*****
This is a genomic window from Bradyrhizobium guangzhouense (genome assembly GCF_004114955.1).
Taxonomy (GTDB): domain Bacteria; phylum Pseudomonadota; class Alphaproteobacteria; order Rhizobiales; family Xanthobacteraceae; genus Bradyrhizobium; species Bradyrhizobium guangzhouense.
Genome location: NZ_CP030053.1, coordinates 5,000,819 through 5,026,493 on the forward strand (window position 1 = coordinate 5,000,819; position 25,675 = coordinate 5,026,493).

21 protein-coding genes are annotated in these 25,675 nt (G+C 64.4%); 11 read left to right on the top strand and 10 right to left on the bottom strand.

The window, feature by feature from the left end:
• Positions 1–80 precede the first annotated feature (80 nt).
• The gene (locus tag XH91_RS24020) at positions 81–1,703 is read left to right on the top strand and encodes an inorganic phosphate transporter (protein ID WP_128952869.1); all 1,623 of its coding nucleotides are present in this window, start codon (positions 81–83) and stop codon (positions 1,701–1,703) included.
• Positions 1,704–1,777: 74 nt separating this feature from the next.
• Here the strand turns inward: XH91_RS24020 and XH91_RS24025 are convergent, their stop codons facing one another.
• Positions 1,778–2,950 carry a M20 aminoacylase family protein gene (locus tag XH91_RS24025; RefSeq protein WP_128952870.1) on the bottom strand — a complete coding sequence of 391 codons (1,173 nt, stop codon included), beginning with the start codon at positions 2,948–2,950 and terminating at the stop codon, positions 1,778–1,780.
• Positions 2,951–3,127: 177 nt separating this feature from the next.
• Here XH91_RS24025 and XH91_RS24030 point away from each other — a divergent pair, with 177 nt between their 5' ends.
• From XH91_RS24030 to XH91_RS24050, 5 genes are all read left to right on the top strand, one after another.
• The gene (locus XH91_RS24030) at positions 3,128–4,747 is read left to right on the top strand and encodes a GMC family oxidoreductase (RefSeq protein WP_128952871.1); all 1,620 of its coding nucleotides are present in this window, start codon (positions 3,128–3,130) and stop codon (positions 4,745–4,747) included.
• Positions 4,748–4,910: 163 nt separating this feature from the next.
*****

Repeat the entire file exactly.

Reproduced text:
This is a genomic window from Bradyrhizobium guangzhouense (genome assembly GCF_004114955.1).
Taxonomy (GTDB): domain Bacteria; phylum Pseudomonadota; class Alphaproteobacteria; order Rhizobiales; family Xanthobacteraceae; genus Bradyrhizobium; species Bradyrhizobium guangzhouense.
Genome location: NZ_CP030053.1, coordinates 5,000,819 through 5,026,493 on the forward strand (window position 1 = coordinate 5,000,819; position 25,675 = coordinate 5,026,493).

21 protein-coding genes are annotated in these 25,675 nt (G+C 64.4%); 11 read left to right on the top strand and 10 right to left on the bottom strand.

The window, feature by feature from the left end:
• Positions 1–80 precede the first annotated feature (80 nt).
• The gene (locus tag XH91_RS24020) at positions 81–1,703 is read left to right on the top strand and encodes an inorganic phosphate transporter (protein ID WP_128952869.1); all 1,623 of its coding nucleotides are present in this window, start codon (positions 81–83) and stop codon (positions 1,701–1,703) included.
• Positions 1,704–1,777: 74 nt separating this feature from the next.
• Here the strand turns inward: XH91_RS24020 and XH91_RS24025 are convergent, their stop codons facing one another.
• Positions 1,778–2,950 carry a M20 aminoacylase family protein gene (locus tag XH91_RS24025; RefSeq protein WP_128952870.1) on the bottom strand — a complete coding sequence of 391 codons (1,173 nt, stop codon included), beginning with the start codon at positions 2,948–2,950 and terminating at the stop codon, positions 1,778–1,780.
• Positions 2,951–3,127: 177 nt separating this feature from the next.
• Here XH91_RS24025 and XH91_RS24030 point away from each other — a divergent pair, with 177 nt between their 5' ends.
• From XH91_RS24030 to XH91_RS24050, 5 genes are all read left to right on the top strand, one after another.
• The gene (locus XH91_RS24030) at positions 3,128–4,747 is read left to right on the top strand and encodes a GMC family oxidoreductase (RefSeq protein WP_128952871.1); all 1,620 of its coding nucleotides are present in this window, start codon (positions 3,128–3,130) and stop codon (positions 4,745–4,747) included.
• Positions 4,748–4,910: 163 nt separating this feature from the next.